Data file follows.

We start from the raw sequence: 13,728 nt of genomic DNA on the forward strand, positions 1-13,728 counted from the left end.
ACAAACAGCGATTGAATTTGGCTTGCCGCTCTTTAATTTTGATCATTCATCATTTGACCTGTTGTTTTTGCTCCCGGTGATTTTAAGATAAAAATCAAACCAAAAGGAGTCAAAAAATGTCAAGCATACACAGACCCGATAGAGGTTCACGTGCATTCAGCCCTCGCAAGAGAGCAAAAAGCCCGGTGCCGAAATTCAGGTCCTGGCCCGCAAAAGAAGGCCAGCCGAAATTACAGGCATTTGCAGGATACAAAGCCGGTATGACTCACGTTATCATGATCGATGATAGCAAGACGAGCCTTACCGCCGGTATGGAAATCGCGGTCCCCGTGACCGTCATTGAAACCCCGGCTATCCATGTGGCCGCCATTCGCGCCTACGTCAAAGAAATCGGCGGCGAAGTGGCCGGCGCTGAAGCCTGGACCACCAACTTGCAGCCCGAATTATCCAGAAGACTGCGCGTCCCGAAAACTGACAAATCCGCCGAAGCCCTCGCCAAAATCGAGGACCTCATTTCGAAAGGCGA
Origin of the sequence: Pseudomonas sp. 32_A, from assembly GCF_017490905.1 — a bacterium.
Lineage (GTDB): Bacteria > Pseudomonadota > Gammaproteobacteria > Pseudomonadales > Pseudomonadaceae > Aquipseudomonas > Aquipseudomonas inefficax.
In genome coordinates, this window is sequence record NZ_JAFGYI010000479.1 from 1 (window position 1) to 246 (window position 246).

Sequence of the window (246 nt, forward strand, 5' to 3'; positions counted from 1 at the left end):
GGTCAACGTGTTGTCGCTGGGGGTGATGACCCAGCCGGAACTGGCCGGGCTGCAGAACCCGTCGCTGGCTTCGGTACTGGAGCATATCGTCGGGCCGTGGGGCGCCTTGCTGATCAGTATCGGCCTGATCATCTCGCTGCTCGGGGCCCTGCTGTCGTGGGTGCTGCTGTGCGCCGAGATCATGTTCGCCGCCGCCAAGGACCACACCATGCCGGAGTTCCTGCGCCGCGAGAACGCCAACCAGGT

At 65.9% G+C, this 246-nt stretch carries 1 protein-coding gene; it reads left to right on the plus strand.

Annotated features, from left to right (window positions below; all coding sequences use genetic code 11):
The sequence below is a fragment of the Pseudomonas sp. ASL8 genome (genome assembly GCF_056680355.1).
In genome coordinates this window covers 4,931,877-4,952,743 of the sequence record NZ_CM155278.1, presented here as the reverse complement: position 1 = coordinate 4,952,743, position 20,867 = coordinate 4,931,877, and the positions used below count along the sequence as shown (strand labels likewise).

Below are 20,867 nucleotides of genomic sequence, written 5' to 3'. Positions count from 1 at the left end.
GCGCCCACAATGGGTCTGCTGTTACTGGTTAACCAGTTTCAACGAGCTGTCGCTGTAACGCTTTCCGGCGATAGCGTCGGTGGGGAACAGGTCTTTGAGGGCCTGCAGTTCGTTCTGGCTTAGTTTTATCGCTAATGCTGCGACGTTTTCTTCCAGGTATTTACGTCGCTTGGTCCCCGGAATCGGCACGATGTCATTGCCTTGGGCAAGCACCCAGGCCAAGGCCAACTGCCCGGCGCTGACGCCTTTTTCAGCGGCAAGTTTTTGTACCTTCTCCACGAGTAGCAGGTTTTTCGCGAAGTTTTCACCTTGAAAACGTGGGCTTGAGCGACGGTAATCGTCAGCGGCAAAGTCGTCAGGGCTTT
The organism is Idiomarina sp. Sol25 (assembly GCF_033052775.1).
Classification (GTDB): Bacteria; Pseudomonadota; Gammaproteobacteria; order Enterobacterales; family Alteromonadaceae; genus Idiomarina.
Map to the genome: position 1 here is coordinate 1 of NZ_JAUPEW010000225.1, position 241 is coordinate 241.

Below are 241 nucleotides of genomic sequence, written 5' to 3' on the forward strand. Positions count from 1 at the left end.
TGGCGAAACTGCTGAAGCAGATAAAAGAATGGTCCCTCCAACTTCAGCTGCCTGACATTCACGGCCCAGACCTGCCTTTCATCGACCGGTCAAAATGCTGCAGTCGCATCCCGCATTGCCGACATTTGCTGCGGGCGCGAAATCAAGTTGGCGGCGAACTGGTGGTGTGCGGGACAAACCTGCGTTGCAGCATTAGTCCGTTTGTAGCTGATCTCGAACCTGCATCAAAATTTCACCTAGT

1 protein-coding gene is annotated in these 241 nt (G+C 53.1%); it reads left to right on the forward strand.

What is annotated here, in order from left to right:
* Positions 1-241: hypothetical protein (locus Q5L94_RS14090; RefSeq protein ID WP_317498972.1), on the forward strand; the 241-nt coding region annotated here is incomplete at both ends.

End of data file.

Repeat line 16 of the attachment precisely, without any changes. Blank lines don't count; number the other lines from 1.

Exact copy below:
Map to the genome: position 1 here is coordinate 1 of NZ_JAUPEW010000225.1, position 241 is coordinate 241.